Amazon’s much anticipated Australian debut late last year had retailers quaking in their boots and online shopping devotees feverishly awaiting a whole new world of money-spending possibilities. Despite the hype and media-generated dread surrounding the retailing giant’s Australian opening, actual impact on the market thus far seems to have been minimal. But what does the new entry into our vast land mean for the transport and logistics sector? The answer is two-pronged and complex.
Amazon’s success in markets such as the USA and United Kingdom is based on the pillars of big data and customer-centric operations. Simply put, the retailer uses advanced IT and technology to predict customer behaviour and offers a ‘one-hour delivery’ service through the subscription-based Amazon Prime membership. This kind of thing, needless to say, is a challenge in a country as vast as Australia. In fact, Amazon’s launch into other markets such as Japan has proved challenging when trying to implement the same-day delivery that it’s famous for. Already, Amazon has experienced complaints from regional Australia that delivery times are well beyond those advertised, and this is something that won’t be easy to overcome. Much of regional Australia relies on flights for deliveries rather than road networks, and beyond introducing their own fleet of delivery aircraft, shaving time off deliveries to these areas is a difficult thing to achieve.
Engaging with local established delivery partners such as Australia Post means that Amazon is able to build it’s offering slowly, as it navigates the challenges of Australia’s T&L networks. The contract is no doubt a boon for struggling Australia Post, although the success of Amazon will rely more heavily on its ability to offer low-cost products, in the absence of delivery-time advantages. Unfortunately for Amazon, the market was left a little underwhelmed by the prices offered for products out of the new Australian warehouse; and local retailers breathed a heavy sigh of relief. While the introduction of a new large retailer into Australia means an increase in market size for the T&L sector, it also puts transport firms under pressure to perform for their existing clients.
Amazon’s Fulfilment by Amazon (FBA) service offers other retailers the opportunity to have their products packed and shipped by Amazon, thus reducing in-house costs for retailers and resting the responsibility of on-time delivery solely with Amazon. Although the company are yet to establish transport solutions which compete with Australia’s existing T&L firms, their aptitude for big data will no doubt see them use picking and packing times as their main leverage into faster delivery for customers. If nothing else, Amazon’s arrival should have T&L firms within Australia on notice for shifts within the market. The advance of technology for which Amazon is famous will make waves within the Australian sector, and adopting these types of technologies is imperative if local companies are to future-proof themselves against inferiority.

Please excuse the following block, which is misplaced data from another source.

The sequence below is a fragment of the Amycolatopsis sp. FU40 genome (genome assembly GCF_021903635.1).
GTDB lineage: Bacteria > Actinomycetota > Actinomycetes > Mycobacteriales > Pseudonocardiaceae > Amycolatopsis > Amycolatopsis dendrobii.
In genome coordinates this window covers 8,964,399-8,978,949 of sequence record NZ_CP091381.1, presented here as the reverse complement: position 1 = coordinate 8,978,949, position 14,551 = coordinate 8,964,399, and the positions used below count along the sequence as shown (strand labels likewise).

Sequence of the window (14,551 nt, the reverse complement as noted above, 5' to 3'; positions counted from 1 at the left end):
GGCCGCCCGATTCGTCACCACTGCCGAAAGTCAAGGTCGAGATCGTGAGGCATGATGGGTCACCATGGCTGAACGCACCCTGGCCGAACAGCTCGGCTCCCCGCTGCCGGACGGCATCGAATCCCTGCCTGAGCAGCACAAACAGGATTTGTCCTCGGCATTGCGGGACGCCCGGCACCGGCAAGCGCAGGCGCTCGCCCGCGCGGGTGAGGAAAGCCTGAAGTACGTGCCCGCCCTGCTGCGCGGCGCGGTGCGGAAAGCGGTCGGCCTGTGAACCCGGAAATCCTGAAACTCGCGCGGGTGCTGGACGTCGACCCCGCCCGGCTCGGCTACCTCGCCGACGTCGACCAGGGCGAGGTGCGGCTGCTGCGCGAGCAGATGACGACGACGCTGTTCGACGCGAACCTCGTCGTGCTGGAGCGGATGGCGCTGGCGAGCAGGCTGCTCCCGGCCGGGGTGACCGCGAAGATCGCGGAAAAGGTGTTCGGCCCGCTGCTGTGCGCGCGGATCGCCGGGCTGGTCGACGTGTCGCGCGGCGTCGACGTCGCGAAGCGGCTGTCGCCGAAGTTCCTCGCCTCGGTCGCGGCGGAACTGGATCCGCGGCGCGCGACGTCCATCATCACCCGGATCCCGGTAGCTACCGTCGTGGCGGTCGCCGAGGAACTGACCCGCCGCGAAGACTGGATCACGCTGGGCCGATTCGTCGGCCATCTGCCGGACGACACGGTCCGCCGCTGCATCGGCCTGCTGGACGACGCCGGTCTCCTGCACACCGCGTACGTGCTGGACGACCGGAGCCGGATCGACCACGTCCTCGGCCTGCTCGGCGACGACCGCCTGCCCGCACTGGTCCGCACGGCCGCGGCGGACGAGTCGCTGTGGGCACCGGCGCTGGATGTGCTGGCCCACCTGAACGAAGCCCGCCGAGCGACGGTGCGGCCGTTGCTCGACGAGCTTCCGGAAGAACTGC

Ferrier Hodgson Partner Brendan Richards spoke recently at the Victorian Transport Association (VTA) annual conference, telling the industry: “The moment you lose relevance to your customers, you lose your customers”.
He also drew on the experiences of the USA, explaining that Amazon did not destroy the US’s retail industry, but that complacency and inflexibility of the market leaders lead to their own downfall. The same message should be loud and clear for Australia’s T&L market. Although Amazon will need time to build its game-changing delivery networks, there is no doubt that they’re going to shake things up.
Now is the time to invest in the development of technologies which will allow firms to compete with Amazon – lest they be left behind completely.